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Canadian Natural Resources calls off hunt for Montney shale deal

CALGARY - Canadian Natural Resources Ltd. is calling off its hunt for a buyer or partner in the natural gas-rich Montney region of northeastern British Columbia, opting instead to keep its vast resource base there.

The oil and gas producer (TSX:CNQ) said it had received "a number of expressions of interest" in the assets since putting them on the market early last year, but none were good enough to merit a deal.

"As such, the company has elected to retain the acreage, maintaining one of the largest Montney land positions in Western Canada with over one million net acres," CNQ said in a statement Thursday.

The company announced last March it was looking a sale or joint-venture deal for the assets, which are in a part of northeastern B.C. that contains huge reserves of natural gas within shale rock formations.

It was seen as a bit of a departure for a company that has traditionally preferred to operate its assets solo rather than team up with other players.

CNQ said third-party evaluators estimate the company's Montney lands contain about 6.7 trillion cubic feet of gas, one of the largest reserve holdings in Western Canada.

A number of other major energy companies have also been shopping around their land and infrastructure amid a period of low commodity prices — resulting in a crowded market.

"It's been difficult and it will continue to be difficult for the foreseeable future," said Clinton Roberts, Alberta deals leader for financial services and consulting firm PwC in Calgary.

Natural gas prices in Western Canada are expected to remain under $5 per 1,000 cubic feet for the next three to five years, he said.

Buyers are still interested in snapping up natural gas assets — just not at the price sellers are hoping to get.

For producers of oil looking to sell, it's a much brighter picture, said Roberts.

"There's less of a price gap between buyers and sellers. So on the oil side, we still think there's deals to be done," he said.

"It's just the gas market will continue to be challenged for the near term."

Barry Munro, who leads EY's Canadian oil and gas practice, said would-be buyers may hold off until it's clear B.C. natural gas can be shipped across the Pacific, in liquid form, to Asian markets ravenous for energy.

"Until they're confident that there's going to be a viable Canadian LNG marketplace, some guys don't want to be long on gas," he said.

Federal foreign investment rules introduced in late 2012 — following takeover bids for Nexen Inc. and Progress Energy by Chinese and Malaysian state interests, respectively — may also kept some buyers on the sidelines.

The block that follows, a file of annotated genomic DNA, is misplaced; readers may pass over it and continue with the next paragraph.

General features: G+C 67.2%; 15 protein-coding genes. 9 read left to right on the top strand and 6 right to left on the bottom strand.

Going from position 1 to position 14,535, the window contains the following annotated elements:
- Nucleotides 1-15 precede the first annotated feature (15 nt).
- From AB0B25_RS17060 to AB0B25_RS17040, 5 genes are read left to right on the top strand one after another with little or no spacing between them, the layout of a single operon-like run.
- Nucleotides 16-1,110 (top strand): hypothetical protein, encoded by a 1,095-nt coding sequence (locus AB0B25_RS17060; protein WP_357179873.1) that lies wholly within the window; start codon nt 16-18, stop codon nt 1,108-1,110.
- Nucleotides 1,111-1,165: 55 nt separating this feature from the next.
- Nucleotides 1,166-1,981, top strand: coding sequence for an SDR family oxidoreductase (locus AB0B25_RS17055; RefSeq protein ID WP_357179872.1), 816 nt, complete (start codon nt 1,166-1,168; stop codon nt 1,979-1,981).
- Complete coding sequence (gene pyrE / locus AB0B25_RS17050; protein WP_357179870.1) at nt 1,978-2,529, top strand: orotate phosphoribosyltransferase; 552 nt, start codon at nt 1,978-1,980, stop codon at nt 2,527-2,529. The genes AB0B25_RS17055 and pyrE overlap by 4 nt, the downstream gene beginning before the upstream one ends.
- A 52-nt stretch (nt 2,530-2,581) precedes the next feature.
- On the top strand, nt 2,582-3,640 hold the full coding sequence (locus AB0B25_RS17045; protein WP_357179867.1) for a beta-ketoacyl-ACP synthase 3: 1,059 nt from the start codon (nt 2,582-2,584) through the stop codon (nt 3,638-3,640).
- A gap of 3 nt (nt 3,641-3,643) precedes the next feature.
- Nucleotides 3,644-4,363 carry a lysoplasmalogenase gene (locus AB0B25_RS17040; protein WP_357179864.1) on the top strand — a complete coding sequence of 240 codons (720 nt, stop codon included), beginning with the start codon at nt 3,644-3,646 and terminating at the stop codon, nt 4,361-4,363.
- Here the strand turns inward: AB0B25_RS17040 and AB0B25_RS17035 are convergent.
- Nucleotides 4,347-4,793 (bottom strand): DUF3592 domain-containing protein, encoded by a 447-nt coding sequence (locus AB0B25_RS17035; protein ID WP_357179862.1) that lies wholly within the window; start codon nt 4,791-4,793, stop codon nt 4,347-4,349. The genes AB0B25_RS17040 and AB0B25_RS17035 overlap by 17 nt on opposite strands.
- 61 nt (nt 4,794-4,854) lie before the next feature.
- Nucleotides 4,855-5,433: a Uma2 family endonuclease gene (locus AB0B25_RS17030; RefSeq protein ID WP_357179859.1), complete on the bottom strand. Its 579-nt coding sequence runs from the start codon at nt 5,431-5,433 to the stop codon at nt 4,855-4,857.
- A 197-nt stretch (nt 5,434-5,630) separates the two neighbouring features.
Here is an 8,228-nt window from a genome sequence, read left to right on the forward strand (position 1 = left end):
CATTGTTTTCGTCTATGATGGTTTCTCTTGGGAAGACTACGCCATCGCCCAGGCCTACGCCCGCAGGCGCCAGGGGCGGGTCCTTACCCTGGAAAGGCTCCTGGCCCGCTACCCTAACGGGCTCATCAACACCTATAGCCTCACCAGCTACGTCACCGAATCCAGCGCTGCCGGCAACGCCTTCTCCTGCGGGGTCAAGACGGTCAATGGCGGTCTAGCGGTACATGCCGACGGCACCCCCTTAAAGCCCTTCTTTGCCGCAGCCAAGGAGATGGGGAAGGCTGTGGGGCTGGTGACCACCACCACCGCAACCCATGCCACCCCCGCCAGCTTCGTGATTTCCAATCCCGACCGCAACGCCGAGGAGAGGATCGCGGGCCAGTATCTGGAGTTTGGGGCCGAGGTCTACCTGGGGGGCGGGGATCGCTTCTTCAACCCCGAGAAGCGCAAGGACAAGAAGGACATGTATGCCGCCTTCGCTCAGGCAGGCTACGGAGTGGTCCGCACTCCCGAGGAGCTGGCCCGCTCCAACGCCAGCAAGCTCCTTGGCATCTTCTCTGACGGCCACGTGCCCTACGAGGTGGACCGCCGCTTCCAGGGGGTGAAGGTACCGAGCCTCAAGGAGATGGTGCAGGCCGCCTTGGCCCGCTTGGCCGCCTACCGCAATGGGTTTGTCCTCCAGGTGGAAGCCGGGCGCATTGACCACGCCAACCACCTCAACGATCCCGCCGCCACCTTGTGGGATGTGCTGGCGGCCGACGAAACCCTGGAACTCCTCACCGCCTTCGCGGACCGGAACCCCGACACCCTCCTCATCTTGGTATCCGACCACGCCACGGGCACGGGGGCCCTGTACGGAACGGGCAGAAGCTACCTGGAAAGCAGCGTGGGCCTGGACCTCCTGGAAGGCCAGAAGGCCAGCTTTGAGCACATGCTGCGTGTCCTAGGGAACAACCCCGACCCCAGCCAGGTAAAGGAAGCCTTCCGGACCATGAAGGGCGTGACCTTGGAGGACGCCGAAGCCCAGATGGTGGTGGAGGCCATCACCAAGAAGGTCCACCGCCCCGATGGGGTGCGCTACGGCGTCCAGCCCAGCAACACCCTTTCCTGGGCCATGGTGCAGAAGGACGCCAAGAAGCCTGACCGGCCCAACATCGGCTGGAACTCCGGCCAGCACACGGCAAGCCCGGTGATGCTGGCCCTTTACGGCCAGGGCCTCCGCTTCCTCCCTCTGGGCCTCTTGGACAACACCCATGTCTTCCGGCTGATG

Although those rules were meant to limit foreign ownership in the oilsands, many international companies still have a "great number of questions" when it comes to whether their plays for other types of resources will be embraced.

"Most definitely the Canadian investment rules have caused foreign buyers to look at Canada cautiously as they try to understand the regulatory environment and what that means," Munro said.

Some deals may have also failed to materialize because joint venture partners don't see eye to eye on the pace of spending to develop their resources, he added.

In November, Talisman Energy Inc. (TSX:TLM) — under pressure from investors to pare its holdings — managed to sign a $1.5-billion deal with the Canadian unit of Malaysia's Petronas for its Montney gas holdings.

Progress Energy Canada Ltd. will be buying more than 51,000 net hectares of land in the Farrell Creek and Cypress areas of the Montney that Talisman owns through a 50-50 partnership with South Africa's Sasol. The all-cash deal also includes interests in wells, pipelines and processing plants.

If the deal closes as planned and Sasol doesn't exercise its right of first refusal for the assets, the Malaysian and South African companies would be partners in the Montney.

Petronas, which acquired Calgary-based gas producer Progress in late 2012, has said it intends to invest up to $11 billion in a liquefied natural gas export terminal near Prince Rupert, B.C., where the natural gas will be chilled into a liquid state and sent to lucrative overseas markets by tanker.

The Canadian Press

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